Escape from Camp 14: One Man's Remarkable Odyssey from North Korea to Freedom in the West
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The heartwrenching New York Times bestseller about the only known person born inside a North Korean prison camp to have escaped
North Korea’s political prison camps have existed twice as long as Stalin’s Soviet gulags and twelve times as long as the Nazi concentration camps. No one born and raised in these camps is known to have escaped. No one, that is, except Shin Dong-hyuk.
In Escape From Camp 14, Blaine Harden unlocks the secrets of the world’s most repressive totalitarian state through the story of Shin’s shocking imprisonment and his astounding getaway. Shin knew nothing of civilized existence—he saw his mother as a competitor for food, guards raised him to be a snitch, and he witnessed the execution of his mother and brother.
The late “Dear Leader” Kim Jong Il was recognized throughout the world, but his country remains sealed as his third son and chosen heir, Kim Jong Eun, consolidates power. Few foreigners are allowed in, and few North Koreans are able to leave. North Korea is hungry, bankrupt, and armed with nuclear weapons. It is also a human rights catastrophe. Between 150,000 and 200,000 people work as slaves in its political prison camps. These camps are clearly visible in satellite photographs, yet North Korea’s government denies they exist.
Harden’s harrowing narrative exposes this hidden dystopia, focusing on an extraordinary young man who came of age inside the highest security prison in the highest security state. Escape from Camp 14 offers an unequalled inside account of one of the world’s darkest nations. It is a tale of endurance and courage, survival and hope.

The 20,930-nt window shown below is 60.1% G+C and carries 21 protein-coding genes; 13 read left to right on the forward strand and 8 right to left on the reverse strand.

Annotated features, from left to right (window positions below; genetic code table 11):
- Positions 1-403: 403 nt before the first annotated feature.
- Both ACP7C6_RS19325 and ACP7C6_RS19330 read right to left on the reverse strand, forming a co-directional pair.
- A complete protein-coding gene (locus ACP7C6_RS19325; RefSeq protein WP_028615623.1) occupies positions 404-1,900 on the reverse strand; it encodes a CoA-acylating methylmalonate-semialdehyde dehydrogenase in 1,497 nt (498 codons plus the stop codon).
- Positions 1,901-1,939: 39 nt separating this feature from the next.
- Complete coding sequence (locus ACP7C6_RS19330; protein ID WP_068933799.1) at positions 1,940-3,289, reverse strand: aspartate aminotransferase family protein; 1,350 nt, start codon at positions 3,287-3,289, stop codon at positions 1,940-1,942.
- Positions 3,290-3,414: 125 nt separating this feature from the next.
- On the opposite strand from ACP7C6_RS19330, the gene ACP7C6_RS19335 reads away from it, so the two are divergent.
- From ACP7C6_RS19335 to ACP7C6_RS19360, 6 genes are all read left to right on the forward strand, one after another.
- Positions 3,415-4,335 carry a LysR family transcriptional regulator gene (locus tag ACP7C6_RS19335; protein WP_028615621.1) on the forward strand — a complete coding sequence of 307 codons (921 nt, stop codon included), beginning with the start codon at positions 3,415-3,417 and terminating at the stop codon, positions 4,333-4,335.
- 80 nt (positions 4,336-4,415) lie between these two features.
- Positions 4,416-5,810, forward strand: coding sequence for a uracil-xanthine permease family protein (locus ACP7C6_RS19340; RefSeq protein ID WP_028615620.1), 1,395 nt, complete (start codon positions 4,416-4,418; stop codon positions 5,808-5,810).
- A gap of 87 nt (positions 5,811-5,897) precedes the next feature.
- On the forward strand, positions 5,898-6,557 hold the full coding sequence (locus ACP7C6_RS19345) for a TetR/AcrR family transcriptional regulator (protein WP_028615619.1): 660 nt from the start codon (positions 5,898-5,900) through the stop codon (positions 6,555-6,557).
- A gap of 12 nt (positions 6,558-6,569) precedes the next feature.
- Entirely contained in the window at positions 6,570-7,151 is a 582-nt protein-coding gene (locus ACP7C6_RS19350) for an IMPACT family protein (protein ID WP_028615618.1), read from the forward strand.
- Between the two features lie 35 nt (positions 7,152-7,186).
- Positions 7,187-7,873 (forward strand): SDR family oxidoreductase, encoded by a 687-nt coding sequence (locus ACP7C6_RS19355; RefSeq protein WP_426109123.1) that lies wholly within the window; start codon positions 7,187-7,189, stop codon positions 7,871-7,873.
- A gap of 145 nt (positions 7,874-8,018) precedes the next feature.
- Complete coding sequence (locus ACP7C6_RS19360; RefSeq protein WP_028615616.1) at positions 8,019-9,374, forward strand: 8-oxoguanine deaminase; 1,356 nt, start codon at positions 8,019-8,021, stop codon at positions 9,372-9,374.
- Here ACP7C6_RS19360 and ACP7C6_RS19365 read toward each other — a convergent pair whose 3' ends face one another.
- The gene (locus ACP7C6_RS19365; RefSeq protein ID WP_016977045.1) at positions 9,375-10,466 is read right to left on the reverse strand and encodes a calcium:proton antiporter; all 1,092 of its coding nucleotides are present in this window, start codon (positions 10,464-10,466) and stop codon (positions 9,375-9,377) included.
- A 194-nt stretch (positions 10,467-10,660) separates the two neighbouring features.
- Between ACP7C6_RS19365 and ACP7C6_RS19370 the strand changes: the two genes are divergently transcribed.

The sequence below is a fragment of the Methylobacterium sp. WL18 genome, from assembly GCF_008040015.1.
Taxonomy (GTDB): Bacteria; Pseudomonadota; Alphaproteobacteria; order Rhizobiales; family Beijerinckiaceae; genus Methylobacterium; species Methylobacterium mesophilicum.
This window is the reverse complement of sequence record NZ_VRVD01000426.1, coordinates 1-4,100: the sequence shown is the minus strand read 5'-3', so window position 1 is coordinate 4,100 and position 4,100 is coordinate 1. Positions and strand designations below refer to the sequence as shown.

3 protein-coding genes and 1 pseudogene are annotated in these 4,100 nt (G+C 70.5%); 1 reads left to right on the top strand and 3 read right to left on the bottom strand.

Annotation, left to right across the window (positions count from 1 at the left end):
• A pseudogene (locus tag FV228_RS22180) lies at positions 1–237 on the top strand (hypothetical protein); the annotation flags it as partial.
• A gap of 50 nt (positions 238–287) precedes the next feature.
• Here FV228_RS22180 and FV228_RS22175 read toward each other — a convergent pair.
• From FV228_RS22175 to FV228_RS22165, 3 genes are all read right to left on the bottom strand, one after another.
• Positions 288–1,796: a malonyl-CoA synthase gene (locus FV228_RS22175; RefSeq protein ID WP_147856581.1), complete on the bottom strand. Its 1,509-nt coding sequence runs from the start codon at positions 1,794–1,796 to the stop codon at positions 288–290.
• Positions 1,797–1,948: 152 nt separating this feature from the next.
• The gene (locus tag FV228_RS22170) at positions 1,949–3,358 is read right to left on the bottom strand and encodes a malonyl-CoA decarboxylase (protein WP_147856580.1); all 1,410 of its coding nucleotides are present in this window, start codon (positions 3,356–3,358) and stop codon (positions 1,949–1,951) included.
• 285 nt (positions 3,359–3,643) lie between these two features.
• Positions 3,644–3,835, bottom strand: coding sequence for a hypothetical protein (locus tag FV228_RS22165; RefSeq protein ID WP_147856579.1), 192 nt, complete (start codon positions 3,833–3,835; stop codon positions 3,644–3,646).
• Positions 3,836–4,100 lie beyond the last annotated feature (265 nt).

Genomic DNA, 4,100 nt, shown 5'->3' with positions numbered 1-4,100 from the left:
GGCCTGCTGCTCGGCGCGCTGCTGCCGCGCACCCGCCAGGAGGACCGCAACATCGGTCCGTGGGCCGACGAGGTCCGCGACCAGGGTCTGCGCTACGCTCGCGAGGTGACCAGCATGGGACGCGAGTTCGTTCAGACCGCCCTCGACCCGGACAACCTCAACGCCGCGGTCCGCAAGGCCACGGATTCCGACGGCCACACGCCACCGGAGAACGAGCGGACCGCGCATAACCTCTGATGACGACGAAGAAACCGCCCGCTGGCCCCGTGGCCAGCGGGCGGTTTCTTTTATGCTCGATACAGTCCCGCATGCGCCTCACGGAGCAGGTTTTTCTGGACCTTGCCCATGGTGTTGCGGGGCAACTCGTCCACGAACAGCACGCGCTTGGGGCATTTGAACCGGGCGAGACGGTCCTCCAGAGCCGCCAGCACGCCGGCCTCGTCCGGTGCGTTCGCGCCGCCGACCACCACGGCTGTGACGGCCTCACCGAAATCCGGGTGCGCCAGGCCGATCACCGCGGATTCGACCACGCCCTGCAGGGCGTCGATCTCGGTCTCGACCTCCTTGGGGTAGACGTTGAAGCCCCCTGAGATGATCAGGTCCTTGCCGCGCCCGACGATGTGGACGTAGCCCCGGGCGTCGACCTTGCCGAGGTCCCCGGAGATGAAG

to descend into hell. He was born and raised there. He accepted its values. He called it home. North Korea’s labor camps have now existed twice as long as the Soviet Gulag and about twelve times longer than the Nazi concentration camps. There is no dispute about where these camps are. High-resolution satellite photographs, accessible on Google Earth to anyone with an Internet connection, show vast fenced compounds sprawling through the rugged mountains of North Korea. The South Korean
farms to assist with the fall harvest, soldiers monitor them to make sure they do not steal food. The permanent deployment of soldiers on farms has spawned corruption. Kwon said that farm managers pay off soldiers, who then turn a blind eye to large-scale theft of food that is later sold in private markets. Disputes among groups of corrupt soldiers periodically lead to fistfights and shootouts, according to a number of defectors and reports by aid groups. Good Friends, the Buddhist aid group
homeless teens, dared criticize or poke fun at their leaders. Surveys of recent defectors in China have found that this fear is persistent and almost universal. For Shin, the biggest struggle remained finding enough to eat. But marauding for food was hardly an exceptional activity in North Korea. “Stealing was always a problem,” Charles Robert Jenkins wrote in his 2008 memoir about forty years of living inside the country. “If you didn’t watch your things, someone would always be happy to
his village would sneak into the orchard just north of the cluster of concrete dwellings where they lived. They picked unripe pears and cucumbers and ate them as quickly as they could. When they were caught, guards would beat them with batons and ban them from lunch at school for several days. Guards, though, did not care if Shin and his friends ate rats, frogs, snakes, and insects. They were intermittently abundant in the sprawling camp, which used few pesticides, relied on human waste as
couple of desultory whacks with a stick. More often they would do nothing. It was common for Shin and other students to take a chance. The pretty little girl was just unlucky, as Shin saw it. He had been trained by guards and teachers to believe that every time he was beaten, he deserved it—because of the treasonous blood he had inherited from his parents. The girl was no different. Shin thought her punishment was just and fair, and he never became angry with his teacher for killing her. He